Simms came back healthy in 1983 and found himself in competition for the starting job with Scott Brunner, who had led the Giants to the playoffs in 1981. When their new coach, Bill Parcells, picked Brunner, that was it for Simms. He wanted out. He reiterated his demand to be traded during the season, and Parcells wanted to deal him, but General Manager George Young refused every time.

 

In Week 6 against the Eagles, Simms replaced an ineffective Brunner and was playing well when disaster struck again. As he was following through on a pass, his right hand collided with the arm of defensive end Dennis Harrison. Simms sustained a compound fracture dislocation of the right thumb and missed the rest of the season. All during this period, if free agency had been a viable option, Simms almost certainly would have left. As of the end of the 1983 season, his career could only be charitably be described as disappointing.

 

Manning, on the other hand, has taken every meaningful snap of every game since he became the starter in Week 10 of his rookie year, 2004. The next year, the Giants won the N.F.C. East with an 11-5 record and scored 422 points, their highest total in 42 years. He has taken full advantage of far better talent than Simms ever had to make the Giant offense consistently one of the most productive in football. Two division titles. Four consecutive playoff appearances. A champion and Super Bowl M.V.P. by age 27.

 

Eli Manning seems destined, like Simms, to be fully appreciated only retrospectively. The Bills are still trying to replace Jim Kelly 14 years after he played his final game. With all due respect to Jay Fiedler and Jeff Garcia, the same holds true for the Dolphins and Dan Marino and the 49ers and Steve Young. Those guys are hard to find.

 

Many fans have been down on Manning for years. Someday, the Giants will have to replace him. Perhaps only then, when they witness what is likely to follow, will they finally embrace him. By that time, of course, many of them will probably be saying that they supported him all along.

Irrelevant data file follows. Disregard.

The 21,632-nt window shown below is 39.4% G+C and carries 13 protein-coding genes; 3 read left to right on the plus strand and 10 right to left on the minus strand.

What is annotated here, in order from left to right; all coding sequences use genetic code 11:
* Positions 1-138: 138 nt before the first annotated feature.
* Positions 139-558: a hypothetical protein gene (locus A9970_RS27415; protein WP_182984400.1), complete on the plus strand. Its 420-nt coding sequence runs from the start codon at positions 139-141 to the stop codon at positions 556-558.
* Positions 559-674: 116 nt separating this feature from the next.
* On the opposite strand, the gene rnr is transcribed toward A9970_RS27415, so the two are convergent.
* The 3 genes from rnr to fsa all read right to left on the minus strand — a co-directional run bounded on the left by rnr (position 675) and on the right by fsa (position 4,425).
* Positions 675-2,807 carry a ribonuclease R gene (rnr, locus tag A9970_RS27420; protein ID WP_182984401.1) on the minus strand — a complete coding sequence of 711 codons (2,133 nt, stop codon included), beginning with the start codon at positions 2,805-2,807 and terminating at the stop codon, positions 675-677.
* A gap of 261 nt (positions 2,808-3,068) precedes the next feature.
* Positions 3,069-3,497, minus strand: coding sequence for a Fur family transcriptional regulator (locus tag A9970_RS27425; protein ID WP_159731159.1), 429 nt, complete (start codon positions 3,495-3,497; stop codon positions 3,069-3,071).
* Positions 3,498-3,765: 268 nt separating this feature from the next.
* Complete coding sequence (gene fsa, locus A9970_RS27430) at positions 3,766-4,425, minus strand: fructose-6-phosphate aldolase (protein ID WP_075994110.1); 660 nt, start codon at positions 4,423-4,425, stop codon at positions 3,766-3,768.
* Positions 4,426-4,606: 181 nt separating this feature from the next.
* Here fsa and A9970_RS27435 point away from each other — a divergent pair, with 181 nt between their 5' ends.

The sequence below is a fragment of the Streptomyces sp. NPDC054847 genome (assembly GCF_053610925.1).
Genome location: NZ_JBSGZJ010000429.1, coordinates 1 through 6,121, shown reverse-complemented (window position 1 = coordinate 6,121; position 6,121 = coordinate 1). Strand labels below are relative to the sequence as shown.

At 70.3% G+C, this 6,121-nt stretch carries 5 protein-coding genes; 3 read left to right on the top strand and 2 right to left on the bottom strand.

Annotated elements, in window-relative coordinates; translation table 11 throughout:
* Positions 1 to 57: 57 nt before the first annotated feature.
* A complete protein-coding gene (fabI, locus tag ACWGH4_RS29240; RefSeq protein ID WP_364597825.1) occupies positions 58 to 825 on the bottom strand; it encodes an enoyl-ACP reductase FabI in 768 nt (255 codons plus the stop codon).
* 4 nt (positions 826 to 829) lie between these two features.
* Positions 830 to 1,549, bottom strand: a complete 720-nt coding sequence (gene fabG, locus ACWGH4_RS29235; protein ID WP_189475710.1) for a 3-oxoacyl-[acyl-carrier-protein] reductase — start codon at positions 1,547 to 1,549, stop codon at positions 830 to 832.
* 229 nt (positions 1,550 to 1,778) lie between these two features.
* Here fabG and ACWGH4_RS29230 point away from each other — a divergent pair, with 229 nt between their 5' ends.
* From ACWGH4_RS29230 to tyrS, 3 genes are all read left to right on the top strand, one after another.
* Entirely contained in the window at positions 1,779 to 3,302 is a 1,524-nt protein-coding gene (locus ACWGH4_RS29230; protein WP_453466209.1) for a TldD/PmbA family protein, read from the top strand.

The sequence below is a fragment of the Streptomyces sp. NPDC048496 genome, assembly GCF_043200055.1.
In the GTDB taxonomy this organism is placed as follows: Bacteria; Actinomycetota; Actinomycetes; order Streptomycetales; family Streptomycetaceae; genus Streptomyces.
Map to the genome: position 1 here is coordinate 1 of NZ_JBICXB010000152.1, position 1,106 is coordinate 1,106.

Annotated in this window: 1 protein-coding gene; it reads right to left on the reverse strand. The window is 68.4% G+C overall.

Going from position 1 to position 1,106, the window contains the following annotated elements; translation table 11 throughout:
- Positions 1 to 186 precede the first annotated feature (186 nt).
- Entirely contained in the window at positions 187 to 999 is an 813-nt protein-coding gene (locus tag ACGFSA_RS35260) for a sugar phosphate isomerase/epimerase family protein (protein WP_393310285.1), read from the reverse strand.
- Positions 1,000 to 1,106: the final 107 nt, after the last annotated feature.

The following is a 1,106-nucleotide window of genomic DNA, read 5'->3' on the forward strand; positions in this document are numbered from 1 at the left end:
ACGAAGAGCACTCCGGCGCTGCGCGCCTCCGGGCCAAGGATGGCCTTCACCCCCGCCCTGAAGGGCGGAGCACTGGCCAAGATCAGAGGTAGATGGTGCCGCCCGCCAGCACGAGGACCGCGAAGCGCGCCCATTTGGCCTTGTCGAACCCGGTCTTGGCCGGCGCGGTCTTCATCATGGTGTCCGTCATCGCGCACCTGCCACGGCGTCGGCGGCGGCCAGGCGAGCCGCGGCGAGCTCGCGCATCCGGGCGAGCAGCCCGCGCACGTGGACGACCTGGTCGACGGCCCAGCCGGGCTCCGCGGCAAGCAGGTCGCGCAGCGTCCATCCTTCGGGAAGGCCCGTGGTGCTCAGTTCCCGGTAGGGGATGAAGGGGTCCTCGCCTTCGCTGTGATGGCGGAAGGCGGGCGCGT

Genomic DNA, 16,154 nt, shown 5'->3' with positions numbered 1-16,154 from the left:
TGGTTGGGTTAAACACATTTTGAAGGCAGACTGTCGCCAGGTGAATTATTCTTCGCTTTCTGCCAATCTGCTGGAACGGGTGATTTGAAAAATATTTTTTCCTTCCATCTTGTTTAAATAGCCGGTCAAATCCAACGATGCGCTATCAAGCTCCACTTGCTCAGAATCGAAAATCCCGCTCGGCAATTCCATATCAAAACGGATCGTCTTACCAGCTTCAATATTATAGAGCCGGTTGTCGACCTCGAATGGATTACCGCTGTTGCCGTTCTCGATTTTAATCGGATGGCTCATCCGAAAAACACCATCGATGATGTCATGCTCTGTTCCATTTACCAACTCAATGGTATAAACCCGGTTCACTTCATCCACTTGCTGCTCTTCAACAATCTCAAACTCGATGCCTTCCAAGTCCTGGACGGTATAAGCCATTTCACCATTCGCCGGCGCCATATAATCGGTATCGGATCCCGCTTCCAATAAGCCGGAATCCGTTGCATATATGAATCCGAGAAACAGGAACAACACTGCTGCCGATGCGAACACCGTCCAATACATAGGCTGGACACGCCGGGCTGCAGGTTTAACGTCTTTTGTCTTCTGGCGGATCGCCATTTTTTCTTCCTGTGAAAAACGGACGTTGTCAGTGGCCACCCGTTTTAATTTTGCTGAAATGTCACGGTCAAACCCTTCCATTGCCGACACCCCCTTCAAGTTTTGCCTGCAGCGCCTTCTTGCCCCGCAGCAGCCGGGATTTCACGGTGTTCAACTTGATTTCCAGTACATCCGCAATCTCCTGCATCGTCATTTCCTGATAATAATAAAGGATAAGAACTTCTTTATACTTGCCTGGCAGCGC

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I remember back in the Phil Simms years, there were plenty of fans that hated his guts, until he won the Super Bowl. And even a few of the diehards still never gave him the credit he was due.

 

And, then, it got alot worse.

 

 

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Joe...Joe....Joe....you will be banished to the nether hells forever more for showing the hated image of the Despised One...your crime is a foul one indeed. Luckily for you ...you did not show the Nameless One...who took over from the The Prostitute/Slut..... :furious: Its always burning in hell man. :furious:

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Joe...Joe....Joe....you will be banished to the nether hells forever more for showing the hated image of the Despised One...your crime is a foul one indeed. Luckily for you ...you did not show the Nameless One...who took over from the The Prostitute/Slut..... :furious: Its always burning in hell man. :furious:

 

 

Check it out.....it's like Brown and the loose ball are locked in a dance of death.

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I don't agree with this guy picking apart each interception and saying these weren't Eli's fault. I'm sure there were others that should have been interceptions but weren't. Do we add those back in? And the tips- Eli said himself if he doesn't throw so high, they don't get tipped.

 

 

I tend to think as BILL PARCELLS says "You are what your record says you are" and total interceptions, in this case 25 means you threw a lot of bad passes.

 

By the title of of this thread the message is we shouldn't criticize Eli because he's the best we've had. We can point out his flaws without condemning him. He had a high risk/high reward, gunslinger type season. I think he'll work to bring down those iINT's next year.